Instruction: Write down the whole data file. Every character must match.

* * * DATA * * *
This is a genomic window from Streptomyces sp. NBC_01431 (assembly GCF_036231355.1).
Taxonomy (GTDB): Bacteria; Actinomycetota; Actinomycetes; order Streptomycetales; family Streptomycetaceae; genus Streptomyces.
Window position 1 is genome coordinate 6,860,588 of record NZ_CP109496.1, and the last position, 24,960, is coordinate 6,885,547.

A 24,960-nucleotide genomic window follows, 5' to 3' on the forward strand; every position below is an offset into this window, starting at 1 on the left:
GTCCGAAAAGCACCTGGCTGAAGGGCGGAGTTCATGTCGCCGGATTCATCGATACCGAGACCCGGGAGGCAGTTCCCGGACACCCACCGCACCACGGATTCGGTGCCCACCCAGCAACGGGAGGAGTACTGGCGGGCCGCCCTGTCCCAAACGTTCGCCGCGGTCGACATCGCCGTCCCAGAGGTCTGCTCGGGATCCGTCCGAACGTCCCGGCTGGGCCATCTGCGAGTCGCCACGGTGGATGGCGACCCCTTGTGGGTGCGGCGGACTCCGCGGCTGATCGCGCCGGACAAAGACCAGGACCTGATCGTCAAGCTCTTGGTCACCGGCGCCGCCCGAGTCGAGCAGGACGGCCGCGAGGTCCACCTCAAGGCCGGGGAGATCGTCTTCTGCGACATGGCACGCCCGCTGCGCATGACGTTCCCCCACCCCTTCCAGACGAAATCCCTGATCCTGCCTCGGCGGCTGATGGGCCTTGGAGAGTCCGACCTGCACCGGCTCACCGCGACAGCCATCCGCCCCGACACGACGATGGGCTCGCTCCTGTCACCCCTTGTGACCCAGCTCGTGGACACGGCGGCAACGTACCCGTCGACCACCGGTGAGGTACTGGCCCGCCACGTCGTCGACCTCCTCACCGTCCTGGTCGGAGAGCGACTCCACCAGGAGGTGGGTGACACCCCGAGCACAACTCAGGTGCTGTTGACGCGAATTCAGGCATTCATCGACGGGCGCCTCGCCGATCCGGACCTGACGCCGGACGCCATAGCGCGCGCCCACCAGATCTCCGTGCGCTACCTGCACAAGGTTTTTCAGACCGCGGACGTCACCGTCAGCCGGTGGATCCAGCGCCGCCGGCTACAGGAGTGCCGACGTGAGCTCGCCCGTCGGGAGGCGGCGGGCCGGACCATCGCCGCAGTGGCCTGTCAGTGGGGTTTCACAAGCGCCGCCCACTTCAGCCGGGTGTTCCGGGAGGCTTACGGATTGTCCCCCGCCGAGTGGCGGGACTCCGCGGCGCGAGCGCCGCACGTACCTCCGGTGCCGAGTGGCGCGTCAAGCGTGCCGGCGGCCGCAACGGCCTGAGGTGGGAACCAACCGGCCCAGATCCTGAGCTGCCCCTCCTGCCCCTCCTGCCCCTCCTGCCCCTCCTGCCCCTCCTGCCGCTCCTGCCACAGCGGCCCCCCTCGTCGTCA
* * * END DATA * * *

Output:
This is a genomic window from Streptomyces sp. NBC_01431 (assembly GCF_036231355.1).
Taxonomy (GTDB): Bacteria; Actinomycetota; Actinomycetes; order Streptomycetales; family Streptomycetaceae; genus Streptomyces.
Window position 1 is genome coordinate 6,860,588 of record NZ_CP109496.1, and the last position, 24,960, is coordinate 6,885,547.

A 24,960-nucleotide genomic window follows, 5' to 3' on the forward strand; every position below is an offset into this window, starting at 1 on the left:
GTCCGAAAAGCACCTGGCTGAAGGGCGGAGTTCATGTCGCCGGATTCATCGATACCGAGACCCGGGAGGCAGTTCCCGGACACCCACCGCACCACGGATTCGGTGCCCACCCAGCAACGGGAGGAGTACTGGCGGGCCGCCCTGTCCCAAACGTTCGCCGCGGTCGACATCGCCGTCCCAGAGGTCTGCTCGGGATCCGTCCGAACGTCCCGGCTGGGCCATCTGCGAGTCGCCACGGTGGATGGCGACCCCTTGTGGGTGCGGCGGACTCCGCGGCTGATCGCGCCGGACAAAGACCAGGACCTGATCGTCAAGCTCTTGGTCACCGGCGCCGCCCGAGTCGAGCAGGACGGCCGCGAGGTCCACCTCAAGGCCGGGGAGATCGTCTTCTGCGACATGGCACGCCCGCTGCGCATGACGTTCCCCCACCCCTTCCAGACGAAATCCCTGATCCTGCCTCGGCGGCTGATGGGCCTTGGAGAGTCCGACCTGCACCGGCTCACCGCGACAGCCATCCGCCCCGACACGACGATGGGCTCGCTCCTGTCACCCCTTGTGACCCAGCTCGTGGACACGGCGGCAACGTACCCGTCGACCACCGGTGAGGTACTGGCCCGCCACGTCGTCGACCTCCTCACCGTCCTGGTCGGAGAGCGACTCCACCAGGAGGTGGGTGACACCCCGAGCACAACTCAGGTGCTGTTGACGCGAATTCAGGCATTCATCGACGGGCGCCTCGCCGATCCGGACCTGACGCCGGACGCCATAGCGCGCGCCCACCAGATCTCCGTGCGCTACCTGCACAAGGTTTTTCAGACCGCGGACGTCACCGTCAGCCGGTGGATCCAGCGCCGCCGGCTACAGGAGTGCCGACGTGAGCTCGCCCGTCGGGAGGCGGCGGGCCGGACCATCGCCGCAGTGGCCTGTCAGTGGGGTTTCACAAGCGCCGCCCACTTCAGCCGGGTGTTCCGGGAGGCTTACGGATTGTCCCCCGCCGAGTGGCGGGACTCCGCGGCGCGAGCGCCGCACGTACCTCCGGTGCCGAGTGGCGCGTCAAGCGTGCCGGCGGCCGCAACGGCCTGAGGTGGGAACCAACCGGCCCAGATCCTGAGCTGCCCCTCCTGCCCCTCCTGCCCCTCCTGCCCCTCCTGCCCCTCCTGCCGCTCCTGCCACAGCGGCCCCCCTCGTCGTCA